The idea of personal branding is new and confusing to many people. Some people can more clearly understand the term reputation or personality. These are two important parts of your personal brand.

If you are a one-person business owner such as a solopreneur or consultant, it’s likely that your personal brand and business brand are closely entwined. In fact, your business name may be something like: Jane Smith, Inc. Or Smith Law.

Even companies with employees often have a founder that is the most visible face of their business.

Successful people transform into brands

Some examples of personal brands that represent a business brand include:

  • a freelance web designer who works on their own
  • an artisanal baker
  • the senior partner in a small CPA firm
  • Martha Stewart, Oprah, Emeril Lagasse

Look big or look personal?

Some new business owners feel almost shameful about how small their company is. They try to hide the size of their firm by using pronouns like “we” on their web site, even if there is really only one person.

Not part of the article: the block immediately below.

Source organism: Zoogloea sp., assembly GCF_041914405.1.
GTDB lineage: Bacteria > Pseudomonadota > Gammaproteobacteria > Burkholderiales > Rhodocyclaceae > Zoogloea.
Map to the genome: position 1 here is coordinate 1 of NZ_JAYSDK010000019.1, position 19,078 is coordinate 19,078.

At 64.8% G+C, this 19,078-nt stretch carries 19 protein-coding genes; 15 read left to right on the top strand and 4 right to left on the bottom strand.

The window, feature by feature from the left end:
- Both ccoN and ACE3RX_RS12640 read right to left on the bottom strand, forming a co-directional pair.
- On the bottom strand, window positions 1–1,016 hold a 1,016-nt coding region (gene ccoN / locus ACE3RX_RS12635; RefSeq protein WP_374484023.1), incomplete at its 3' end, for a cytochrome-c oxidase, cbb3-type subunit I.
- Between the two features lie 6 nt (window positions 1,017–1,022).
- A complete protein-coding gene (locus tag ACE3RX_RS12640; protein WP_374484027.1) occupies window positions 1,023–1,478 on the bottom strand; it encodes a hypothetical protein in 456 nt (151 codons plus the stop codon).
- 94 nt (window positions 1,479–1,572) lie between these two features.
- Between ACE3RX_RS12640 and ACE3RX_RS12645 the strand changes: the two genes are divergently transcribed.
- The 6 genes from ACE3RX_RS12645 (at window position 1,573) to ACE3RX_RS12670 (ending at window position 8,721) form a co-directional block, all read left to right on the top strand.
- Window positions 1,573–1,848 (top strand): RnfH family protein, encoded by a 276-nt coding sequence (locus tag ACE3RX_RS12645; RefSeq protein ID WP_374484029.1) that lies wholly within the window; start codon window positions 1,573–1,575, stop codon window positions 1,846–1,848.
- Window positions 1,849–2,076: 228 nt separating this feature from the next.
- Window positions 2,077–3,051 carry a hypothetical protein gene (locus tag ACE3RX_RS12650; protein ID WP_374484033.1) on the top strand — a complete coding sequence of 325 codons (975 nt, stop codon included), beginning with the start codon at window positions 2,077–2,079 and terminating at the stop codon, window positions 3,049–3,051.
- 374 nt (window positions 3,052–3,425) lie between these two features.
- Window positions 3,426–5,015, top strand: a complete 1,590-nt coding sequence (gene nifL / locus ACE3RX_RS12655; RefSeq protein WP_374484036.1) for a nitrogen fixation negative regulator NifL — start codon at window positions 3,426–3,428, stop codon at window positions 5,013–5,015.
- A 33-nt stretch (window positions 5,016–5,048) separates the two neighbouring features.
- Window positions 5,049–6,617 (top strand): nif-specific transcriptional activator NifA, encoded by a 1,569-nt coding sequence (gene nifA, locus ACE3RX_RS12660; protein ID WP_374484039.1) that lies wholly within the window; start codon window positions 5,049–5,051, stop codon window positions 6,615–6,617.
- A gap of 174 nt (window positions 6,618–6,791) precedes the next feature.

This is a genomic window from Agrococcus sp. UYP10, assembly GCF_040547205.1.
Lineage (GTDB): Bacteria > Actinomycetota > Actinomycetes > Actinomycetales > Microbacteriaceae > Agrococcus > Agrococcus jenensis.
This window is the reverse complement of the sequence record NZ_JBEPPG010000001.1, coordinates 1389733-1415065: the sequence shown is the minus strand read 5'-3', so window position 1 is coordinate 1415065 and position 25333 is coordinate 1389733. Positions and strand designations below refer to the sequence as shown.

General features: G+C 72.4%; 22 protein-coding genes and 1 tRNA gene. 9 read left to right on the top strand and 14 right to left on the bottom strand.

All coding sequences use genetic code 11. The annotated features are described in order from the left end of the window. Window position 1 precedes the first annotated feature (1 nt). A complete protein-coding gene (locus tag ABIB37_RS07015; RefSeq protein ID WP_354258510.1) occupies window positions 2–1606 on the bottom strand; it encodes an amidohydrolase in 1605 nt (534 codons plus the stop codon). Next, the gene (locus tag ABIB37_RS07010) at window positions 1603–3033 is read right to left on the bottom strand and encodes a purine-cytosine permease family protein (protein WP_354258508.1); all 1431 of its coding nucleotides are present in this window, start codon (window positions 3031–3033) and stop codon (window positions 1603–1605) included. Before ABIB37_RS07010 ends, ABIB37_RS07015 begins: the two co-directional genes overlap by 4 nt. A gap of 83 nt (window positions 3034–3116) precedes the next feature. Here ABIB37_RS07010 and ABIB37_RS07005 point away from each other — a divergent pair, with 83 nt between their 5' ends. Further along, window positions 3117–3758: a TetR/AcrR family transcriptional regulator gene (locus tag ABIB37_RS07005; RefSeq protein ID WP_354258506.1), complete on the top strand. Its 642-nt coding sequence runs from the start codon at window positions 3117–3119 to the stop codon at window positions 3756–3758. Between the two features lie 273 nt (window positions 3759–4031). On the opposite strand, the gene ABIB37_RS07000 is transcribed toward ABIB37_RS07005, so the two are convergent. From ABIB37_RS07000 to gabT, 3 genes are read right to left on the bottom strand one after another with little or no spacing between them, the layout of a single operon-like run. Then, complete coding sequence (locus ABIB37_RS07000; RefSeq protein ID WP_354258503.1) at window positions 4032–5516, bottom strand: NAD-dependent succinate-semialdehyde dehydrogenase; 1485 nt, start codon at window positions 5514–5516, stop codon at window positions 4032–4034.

There can be reasons to do this—larger companies tend to work with other larger firms. There is inherent risk with companies that have no track record and no type of backup plan in place. However, there can be many positives to highlighting the personal qualities of your team leaders, or even exposing the fact that you are a one-person firm.

There can be real value in having a real person represent a company. People feel more connection with other humans, rather than faceless corporations. When a big company messes up, customers have little sympathy because they are expecting perfected automation from the big machine. However, most people realize that other people have personalities, make mistakes, and also have real passion. Many people prefer to do business with a real person or a local, small business owner.

Tip: We ask you about how tied your personal brand is to the businesses brand so that we can give you the best and most relevant advice on how to brand and market yourself.